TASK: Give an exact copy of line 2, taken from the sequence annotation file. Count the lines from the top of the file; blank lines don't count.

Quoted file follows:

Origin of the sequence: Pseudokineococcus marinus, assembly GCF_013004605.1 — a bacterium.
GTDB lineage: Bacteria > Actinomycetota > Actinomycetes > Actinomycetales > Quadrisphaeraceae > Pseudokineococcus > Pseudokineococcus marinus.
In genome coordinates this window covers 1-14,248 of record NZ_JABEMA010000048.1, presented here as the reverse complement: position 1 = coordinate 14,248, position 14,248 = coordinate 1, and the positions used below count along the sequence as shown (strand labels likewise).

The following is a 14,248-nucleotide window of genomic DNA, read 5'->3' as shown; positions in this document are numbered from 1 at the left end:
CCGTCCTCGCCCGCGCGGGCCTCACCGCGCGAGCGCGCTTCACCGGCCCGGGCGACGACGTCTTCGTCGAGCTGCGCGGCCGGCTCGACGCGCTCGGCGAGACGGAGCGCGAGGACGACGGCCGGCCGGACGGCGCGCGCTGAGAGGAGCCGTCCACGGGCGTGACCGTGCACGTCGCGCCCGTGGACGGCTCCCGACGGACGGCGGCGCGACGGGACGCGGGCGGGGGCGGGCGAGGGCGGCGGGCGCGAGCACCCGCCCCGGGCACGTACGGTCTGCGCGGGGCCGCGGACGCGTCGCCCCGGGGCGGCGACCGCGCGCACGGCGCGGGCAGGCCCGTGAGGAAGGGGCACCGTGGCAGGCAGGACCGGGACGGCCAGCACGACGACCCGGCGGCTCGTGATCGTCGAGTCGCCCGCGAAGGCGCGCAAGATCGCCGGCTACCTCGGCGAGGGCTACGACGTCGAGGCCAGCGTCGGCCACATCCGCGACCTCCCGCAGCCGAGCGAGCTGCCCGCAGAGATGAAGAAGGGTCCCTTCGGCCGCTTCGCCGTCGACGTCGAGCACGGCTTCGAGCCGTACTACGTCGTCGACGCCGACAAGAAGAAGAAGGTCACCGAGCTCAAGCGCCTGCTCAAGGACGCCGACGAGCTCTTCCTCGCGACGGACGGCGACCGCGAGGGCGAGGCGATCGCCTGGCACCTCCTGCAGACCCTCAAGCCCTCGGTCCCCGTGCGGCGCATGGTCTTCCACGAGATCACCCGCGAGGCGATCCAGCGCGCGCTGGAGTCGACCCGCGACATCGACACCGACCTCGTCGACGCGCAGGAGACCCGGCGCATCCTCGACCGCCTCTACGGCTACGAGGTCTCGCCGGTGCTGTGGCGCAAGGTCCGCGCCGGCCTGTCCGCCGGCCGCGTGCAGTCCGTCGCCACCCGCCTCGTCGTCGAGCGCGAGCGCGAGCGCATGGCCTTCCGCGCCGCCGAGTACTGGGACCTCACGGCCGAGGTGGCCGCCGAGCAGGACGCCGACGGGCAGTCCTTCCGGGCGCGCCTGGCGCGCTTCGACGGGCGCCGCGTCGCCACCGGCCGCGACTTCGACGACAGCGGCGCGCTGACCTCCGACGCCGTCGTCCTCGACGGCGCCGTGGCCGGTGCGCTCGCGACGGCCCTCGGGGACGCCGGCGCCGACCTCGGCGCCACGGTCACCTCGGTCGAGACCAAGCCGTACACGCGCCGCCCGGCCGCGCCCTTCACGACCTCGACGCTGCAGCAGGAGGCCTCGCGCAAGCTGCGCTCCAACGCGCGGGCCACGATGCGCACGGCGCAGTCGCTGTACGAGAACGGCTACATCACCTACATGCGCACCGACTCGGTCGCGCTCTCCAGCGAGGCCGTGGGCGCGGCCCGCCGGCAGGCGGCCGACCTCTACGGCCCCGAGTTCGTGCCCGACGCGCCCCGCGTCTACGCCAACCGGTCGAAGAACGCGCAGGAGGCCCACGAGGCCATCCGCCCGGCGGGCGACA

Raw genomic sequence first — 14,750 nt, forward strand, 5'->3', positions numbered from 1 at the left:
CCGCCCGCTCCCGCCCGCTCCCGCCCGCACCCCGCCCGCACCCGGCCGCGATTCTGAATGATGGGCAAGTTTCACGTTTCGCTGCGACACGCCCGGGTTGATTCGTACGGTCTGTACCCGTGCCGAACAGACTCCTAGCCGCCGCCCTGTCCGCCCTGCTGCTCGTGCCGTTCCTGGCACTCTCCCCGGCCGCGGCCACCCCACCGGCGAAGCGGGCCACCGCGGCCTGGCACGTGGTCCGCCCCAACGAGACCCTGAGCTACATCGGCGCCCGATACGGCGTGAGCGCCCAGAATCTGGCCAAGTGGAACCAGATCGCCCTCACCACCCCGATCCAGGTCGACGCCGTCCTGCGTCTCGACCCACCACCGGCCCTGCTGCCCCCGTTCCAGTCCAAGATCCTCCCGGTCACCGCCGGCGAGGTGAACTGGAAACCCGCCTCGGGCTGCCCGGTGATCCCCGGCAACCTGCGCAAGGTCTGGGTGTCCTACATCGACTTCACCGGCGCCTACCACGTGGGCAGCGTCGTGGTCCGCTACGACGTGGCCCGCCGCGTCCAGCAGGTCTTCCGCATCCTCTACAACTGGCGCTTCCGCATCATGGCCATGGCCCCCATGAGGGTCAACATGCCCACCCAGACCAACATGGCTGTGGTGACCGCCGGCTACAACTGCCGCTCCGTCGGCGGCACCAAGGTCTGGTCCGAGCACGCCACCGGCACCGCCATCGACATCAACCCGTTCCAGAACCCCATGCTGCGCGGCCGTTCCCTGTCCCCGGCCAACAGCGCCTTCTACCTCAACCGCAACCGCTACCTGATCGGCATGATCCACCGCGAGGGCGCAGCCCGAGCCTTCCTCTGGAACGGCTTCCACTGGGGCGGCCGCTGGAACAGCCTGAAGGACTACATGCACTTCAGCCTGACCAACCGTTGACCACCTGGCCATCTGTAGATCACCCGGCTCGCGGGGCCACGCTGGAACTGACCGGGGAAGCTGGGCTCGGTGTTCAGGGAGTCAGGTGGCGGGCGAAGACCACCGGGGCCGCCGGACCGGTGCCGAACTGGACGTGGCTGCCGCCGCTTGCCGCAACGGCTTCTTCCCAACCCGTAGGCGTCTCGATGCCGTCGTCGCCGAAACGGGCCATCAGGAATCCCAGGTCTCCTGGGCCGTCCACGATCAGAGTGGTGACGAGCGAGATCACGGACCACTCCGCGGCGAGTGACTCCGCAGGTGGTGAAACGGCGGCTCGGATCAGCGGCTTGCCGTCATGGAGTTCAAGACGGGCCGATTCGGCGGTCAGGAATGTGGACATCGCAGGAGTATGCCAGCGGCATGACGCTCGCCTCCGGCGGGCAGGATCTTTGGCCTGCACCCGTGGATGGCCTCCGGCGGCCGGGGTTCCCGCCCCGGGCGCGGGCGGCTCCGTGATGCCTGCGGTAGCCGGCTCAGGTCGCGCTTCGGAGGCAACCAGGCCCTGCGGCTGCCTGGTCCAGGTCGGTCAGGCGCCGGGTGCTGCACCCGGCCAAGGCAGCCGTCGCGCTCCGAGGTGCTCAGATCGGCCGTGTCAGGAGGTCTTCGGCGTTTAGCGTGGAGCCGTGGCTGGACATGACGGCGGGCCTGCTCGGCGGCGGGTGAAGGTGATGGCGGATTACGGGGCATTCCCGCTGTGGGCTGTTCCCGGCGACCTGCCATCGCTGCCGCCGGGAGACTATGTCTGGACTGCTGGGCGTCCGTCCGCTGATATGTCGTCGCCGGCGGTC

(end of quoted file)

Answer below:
GTDB lineage: Bacteria > Actinomycetota > Actinomycetes > Actinomycetales > Quadrisphaeraceae > Pseudokineococcus > Pseudokineococcus marinus.